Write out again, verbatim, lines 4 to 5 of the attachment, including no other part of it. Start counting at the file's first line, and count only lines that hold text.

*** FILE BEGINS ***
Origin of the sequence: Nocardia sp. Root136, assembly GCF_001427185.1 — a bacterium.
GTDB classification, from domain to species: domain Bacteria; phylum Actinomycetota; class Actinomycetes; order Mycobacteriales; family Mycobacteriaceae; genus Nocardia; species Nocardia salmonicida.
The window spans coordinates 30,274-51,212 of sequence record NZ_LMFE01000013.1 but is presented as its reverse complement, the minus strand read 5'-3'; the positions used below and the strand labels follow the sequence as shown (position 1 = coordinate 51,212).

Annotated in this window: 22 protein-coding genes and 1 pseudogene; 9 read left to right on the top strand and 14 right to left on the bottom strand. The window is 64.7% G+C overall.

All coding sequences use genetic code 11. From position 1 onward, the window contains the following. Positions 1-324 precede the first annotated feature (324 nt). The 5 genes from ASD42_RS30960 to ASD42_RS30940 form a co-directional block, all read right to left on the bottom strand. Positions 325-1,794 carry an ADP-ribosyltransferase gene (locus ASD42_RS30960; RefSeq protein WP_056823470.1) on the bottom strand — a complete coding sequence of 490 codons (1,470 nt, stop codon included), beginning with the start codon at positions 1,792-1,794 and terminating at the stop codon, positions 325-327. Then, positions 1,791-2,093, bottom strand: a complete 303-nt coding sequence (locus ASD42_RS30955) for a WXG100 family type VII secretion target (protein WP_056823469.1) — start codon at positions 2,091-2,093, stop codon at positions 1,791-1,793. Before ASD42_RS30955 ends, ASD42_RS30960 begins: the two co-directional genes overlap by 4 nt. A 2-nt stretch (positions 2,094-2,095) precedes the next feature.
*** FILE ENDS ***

Annotated in this window: 22 protein-coding genes and 1 pseudogene; 9 read left to right on the top strand and 14 right to left on the bottom strand. The window is 64.7% G+C overall.

All coding sequences use genetic code 11. From position 1 onward, the window contains the following. Positions 1-324 precede the first annotated feature (324 nt). The 5 genes from ASD42_RS30960 to ASD42_RS30940 form a co-directional block, all read right to left on the bottom strand. Positions 325-1,794 carry an ADP-ribosyltransferase gene (locus ASD42_RS30960; RefSeq protein WP_056823470.1) on the bottom strand — a complete coding sequence of 490 codons (1,470 nt, stop codon included), beginning with the start codon at positions 1,792-1,794 and terminating at the stop codon, positions 325-327. Then, positions 1,791-2,093, bottom strand: a complete 303-nt coding sequence (locus ASD42_RS30955) for a WXG100 family type VII secretion target (protein WP_056823469.1) — start codon at positions 2,091-2,093, stop codon at positions 1,791-1,793. Before ASD42_RS30955 ends, ASD42_RS30960 begins: the two co-directional genes overlap by 4 nt. A 2-nt stretch (positions 2,094-2,095) precedes the next feature.